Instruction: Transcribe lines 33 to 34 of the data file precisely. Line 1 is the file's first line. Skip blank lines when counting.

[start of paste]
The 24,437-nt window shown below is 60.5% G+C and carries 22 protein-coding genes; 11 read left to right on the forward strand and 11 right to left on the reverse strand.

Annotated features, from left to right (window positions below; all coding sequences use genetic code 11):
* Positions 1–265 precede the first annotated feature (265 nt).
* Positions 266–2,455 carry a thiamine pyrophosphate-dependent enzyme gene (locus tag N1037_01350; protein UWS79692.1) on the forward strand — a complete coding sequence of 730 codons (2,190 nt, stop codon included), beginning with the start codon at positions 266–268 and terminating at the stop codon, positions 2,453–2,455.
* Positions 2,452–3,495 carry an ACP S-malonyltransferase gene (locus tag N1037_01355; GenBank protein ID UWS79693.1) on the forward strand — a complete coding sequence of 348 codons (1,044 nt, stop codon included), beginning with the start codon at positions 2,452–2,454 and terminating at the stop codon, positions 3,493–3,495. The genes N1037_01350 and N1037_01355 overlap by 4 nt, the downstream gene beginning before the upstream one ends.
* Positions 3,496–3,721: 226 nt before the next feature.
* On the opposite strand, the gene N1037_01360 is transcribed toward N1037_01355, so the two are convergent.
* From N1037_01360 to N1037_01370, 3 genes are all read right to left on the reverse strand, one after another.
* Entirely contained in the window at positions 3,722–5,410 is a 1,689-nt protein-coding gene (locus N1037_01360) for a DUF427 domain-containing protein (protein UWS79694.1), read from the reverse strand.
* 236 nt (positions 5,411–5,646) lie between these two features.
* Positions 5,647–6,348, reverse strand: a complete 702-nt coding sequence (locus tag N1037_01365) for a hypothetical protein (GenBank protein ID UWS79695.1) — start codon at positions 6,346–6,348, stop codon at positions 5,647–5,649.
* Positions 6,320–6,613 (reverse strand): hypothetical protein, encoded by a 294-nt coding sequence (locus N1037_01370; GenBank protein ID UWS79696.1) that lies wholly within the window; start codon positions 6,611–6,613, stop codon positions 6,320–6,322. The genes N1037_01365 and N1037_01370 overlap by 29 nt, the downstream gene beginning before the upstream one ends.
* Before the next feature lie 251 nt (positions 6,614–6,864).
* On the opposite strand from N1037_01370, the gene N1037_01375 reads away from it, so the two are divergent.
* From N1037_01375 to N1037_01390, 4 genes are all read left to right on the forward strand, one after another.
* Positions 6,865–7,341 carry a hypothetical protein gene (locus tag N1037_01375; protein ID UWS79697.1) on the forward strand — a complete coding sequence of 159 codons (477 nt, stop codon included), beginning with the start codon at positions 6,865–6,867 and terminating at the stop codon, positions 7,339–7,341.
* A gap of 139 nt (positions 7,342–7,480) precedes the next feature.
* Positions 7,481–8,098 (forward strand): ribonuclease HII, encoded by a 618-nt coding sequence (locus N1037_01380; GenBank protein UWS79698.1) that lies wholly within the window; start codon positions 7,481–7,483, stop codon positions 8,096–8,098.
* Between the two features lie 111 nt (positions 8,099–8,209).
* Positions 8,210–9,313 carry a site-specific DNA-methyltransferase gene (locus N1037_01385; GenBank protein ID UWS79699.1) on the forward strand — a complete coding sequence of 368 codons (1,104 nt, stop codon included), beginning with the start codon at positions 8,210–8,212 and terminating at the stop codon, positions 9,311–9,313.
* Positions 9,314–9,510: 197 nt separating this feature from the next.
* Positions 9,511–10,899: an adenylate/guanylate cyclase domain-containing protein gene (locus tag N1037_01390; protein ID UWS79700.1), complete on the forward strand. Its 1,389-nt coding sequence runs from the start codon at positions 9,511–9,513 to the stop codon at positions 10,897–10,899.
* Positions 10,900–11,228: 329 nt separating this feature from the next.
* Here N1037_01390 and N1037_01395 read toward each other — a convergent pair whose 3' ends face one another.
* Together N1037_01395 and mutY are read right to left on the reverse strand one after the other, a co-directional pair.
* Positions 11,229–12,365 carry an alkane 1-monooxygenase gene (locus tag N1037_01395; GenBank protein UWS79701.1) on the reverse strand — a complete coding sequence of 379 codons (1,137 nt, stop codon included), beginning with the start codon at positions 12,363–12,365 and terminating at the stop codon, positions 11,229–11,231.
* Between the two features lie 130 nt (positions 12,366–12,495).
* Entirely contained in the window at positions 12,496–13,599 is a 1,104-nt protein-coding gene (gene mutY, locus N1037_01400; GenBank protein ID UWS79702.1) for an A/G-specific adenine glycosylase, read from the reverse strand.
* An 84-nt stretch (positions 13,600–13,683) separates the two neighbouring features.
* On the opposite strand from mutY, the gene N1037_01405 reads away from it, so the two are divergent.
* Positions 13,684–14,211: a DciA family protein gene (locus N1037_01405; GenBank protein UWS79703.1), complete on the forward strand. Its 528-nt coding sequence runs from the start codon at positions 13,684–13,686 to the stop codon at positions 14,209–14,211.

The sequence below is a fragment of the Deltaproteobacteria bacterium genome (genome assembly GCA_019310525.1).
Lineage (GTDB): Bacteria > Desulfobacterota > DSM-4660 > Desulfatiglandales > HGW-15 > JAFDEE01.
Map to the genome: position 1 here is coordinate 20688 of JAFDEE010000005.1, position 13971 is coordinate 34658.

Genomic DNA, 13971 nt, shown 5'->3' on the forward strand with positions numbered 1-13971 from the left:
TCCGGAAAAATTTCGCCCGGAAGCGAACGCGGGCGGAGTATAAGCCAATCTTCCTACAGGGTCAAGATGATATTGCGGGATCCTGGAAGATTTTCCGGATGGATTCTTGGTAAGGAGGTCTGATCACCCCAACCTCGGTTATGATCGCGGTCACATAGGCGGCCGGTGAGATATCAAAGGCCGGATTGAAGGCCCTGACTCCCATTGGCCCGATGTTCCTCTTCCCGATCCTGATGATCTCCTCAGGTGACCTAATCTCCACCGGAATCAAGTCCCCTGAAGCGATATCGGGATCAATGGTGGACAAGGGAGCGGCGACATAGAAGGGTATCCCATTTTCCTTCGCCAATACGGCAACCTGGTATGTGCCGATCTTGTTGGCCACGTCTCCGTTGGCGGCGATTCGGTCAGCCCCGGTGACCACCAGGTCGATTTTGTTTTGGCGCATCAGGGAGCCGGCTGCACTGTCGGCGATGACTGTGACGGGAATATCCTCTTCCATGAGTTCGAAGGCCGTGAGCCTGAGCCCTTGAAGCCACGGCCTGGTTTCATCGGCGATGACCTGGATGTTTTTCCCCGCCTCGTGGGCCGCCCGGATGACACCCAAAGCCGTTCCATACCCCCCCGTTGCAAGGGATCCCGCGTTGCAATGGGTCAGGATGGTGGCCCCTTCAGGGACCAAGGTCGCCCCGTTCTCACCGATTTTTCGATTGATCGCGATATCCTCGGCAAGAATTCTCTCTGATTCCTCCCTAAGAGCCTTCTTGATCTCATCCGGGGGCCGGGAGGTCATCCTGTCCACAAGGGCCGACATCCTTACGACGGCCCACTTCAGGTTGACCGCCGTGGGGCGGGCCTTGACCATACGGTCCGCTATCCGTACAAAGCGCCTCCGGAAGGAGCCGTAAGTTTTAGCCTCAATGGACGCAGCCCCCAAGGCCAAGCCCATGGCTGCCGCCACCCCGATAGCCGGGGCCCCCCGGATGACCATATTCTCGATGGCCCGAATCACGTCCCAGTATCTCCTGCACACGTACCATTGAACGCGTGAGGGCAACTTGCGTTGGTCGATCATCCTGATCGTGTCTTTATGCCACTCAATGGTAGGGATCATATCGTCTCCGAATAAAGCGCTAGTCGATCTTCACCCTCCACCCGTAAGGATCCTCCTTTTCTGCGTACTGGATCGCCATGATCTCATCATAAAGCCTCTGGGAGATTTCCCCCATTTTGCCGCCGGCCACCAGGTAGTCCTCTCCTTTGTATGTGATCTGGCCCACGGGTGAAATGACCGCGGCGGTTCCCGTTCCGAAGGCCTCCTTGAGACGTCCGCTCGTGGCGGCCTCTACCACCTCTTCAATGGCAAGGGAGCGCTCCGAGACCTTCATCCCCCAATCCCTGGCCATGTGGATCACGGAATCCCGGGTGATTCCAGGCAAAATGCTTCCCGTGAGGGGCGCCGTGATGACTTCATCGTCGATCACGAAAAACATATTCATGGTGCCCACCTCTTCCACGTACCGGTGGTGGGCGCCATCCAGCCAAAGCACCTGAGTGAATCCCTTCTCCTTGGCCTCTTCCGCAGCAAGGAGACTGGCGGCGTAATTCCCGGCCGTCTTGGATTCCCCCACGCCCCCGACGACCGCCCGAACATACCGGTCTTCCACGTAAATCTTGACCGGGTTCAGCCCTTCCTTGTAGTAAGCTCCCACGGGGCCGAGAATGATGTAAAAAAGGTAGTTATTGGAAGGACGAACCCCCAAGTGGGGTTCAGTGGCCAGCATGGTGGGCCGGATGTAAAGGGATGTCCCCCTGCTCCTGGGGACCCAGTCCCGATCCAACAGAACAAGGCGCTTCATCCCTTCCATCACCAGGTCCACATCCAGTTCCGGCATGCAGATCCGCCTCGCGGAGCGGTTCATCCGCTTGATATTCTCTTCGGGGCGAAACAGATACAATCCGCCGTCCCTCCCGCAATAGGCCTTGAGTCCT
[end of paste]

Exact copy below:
Lineage (GTDB): Bacteria > Desulfobacterota > DSM-4660 > Desulfatiglandales > HGW-15 > JAFDEE01.
Map to the genome: position 1 here is coordinate 20688 of JAFDEE010000005.1, position 13971 is coordinate 34658.